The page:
Ask the Right Questions

Knowing God BibleNot long ago, I read Asking the Right Questions: A Practical Guide to Understanding and Applying the Bible by Matthew S. Harmon. Harmon does a good job exploring a series of questions any student of the Bible can ask while reading the Scriptures. It struck me as I read his short book, I already do the same thing – sort of unconsciously. I’m always asking questions of the text as I read. It’s a way of study, a seeking to understand flowing from a desire to know God.

How can you know God? Do you struggle in your knowing of God? If we’re honest, I think many labor with little success here. I believe the only sure or accurate way to truly know God intimately is through the Scriptures.

So, how should we read? Every reader needs a lens by which to read through. I’ve come to believe the lens in which we read Scripture is through Jesus commands. What are His commands? They’re simple, to love God and to love others. If this becomes the lens in which we both interpret and apply the Bible, then the following might become your actionable plan.

Next time you are reading the Bible, ask yourself three questions about the text:

1) What do I find out about God and my relationship with Him?

2) What do I find out about others and my relationship with them?

3) How am I to be and do? 

Asking these questions as you read through the Scriptures allows you to interpret the passage in light of Jesus’ commands. Do you remember what Jesus told the expert of the law in Luke 10 when they discussed these two commands? Jesus said, “Do this, and you will live.” That’s right…you’ll live. A life worth living is discovered in the application of God’s truth.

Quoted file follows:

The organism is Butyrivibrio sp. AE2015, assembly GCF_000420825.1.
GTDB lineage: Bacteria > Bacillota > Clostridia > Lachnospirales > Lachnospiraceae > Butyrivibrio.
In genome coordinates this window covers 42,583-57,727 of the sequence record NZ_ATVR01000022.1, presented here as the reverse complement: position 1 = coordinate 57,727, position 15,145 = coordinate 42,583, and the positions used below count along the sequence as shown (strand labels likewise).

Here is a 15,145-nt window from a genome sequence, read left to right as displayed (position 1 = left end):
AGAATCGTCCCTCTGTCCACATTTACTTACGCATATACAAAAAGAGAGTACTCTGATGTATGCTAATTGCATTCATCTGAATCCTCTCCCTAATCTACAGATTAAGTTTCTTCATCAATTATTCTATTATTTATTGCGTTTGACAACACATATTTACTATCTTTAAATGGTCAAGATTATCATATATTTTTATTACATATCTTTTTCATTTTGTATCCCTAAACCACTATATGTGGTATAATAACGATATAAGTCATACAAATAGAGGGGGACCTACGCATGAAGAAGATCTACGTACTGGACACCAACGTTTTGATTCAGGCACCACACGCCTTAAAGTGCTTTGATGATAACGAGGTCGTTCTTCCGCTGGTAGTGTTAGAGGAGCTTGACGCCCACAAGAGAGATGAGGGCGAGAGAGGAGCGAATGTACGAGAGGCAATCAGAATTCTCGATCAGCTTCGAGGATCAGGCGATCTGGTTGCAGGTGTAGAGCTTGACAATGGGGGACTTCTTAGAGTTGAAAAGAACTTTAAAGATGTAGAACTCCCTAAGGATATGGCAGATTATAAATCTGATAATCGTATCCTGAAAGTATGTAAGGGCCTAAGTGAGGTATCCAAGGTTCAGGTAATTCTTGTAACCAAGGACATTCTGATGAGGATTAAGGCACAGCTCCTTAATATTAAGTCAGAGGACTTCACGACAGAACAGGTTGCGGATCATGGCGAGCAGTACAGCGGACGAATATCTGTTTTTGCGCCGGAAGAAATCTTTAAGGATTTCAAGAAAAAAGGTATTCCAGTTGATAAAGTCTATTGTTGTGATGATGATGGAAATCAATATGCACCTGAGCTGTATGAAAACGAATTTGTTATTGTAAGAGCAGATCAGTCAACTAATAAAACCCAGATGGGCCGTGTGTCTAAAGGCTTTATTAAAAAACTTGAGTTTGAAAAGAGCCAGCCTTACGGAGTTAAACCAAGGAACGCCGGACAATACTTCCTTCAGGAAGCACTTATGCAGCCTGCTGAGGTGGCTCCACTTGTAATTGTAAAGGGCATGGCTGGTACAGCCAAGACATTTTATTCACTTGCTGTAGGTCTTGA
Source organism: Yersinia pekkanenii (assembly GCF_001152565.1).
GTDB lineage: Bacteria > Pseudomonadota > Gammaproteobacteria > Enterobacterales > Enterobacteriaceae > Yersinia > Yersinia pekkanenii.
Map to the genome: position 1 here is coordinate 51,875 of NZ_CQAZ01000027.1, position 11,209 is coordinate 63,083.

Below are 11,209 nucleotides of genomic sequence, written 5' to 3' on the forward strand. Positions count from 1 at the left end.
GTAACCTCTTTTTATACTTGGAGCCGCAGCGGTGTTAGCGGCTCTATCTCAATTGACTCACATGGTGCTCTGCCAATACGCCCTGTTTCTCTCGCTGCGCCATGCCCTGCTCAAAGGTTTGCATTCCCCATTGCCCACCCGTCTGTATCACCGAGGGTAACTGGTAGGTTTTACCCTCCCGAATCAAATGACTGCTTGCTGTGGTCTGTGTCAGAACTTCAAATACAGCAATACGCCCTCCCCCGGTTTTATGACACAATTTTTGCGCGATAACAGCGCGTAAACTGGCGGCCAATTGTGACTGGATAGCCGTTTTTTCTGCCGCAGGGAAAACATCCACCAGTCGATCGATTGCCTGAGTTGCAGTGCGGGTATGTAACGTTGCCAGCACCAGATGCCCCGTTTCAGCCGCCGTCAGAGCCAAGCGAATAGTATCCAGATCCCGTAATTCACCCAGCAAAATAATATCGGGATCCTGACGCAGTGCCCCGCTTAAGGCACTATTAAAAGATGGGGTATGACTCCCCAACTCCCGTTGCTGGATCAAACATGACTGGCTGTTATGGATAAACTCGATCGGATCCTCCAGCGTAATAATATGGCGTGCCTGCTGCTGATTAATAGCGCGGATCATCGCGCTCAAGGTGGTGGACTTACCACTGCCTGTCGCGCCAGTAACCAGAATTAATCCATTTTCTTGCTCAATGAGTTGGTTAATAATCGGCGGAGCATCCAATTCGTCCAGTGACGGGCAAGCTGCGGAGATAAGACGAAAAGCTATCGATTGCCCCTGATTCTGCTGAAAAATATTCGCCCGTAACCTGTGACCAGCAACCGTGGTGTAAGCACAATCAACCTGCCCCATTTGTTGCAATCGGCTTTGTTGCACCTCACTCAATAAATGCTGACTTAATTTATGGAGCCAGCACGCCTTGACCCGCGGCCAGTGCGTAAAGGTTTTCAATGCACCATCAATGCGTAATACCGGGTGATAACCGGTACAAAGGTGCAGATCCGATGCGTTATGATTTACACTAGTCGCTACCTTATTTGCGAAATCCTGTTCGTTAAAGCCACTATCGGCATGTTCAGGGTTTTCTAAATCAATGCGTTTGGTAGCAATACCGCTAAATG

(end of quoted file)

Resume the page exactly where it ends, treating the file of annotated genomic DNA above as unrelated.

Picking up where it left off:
So, to further explain, let’s take a sample passage from the Bible and ask these three questions.

Now about eight days after these sayings he took with him Peter and John and James and went up on the mountain to pray. 29 And as he was praying, the appearance of his face was altered, and his clothing became dazzling white. 30 And behold, two men were talking with him, Moses and Elijah, 31 who appeared in glory and spoke of his departure, which he was about to accomplish at Jerusalem. 32 Now Peter and those who were with him were heavy with sleep, but when they became fully awake they saw his glory and the two men who stood with him. 33 And as the men were parting from him, Peter said to Jesus, “Master, it is good that we are here. Let us make three tents, one for you and one for Moses and one for Elijah”—not knowing what he said. 34 As he was saying these things, a cloud came and overshadowed them, and they were afraid as they entered the cloud. 35 And a voice came out of the cloud, saying, “This is my Son, my Chosen One; listen to him!” 36 And when the voice had spoken, Jesus was found alone. And they kept silent and told no one in those days anything of what they had seen. Luke 9:28-36 NIV84

1) What do I find out about God and my relationship with Him?

  • He invites me to experience life with Him – join Him. Jesus took Peter, John, and James to join Him. Much in the same way Jesus invites us to join Him.
  • Jesus is the fulfillment of the law and prophets. Jesus is joined by Moses (law) and Elijah (prophets) who spoke of Jesus’ departure which Jesus was about to accomplish in Jerusalem. They were not informing Jesus of His certain role, but we now know it to be the culmination of both the law and prophets.
  • Jesus is unique. While Moses and Elijah were great in their right, Jesus is unique and greater. Peter’s mistake is to create a shelter for each as three equals. They’ll hear the word of God as He proclaims the uniqueness and greatness of His Son.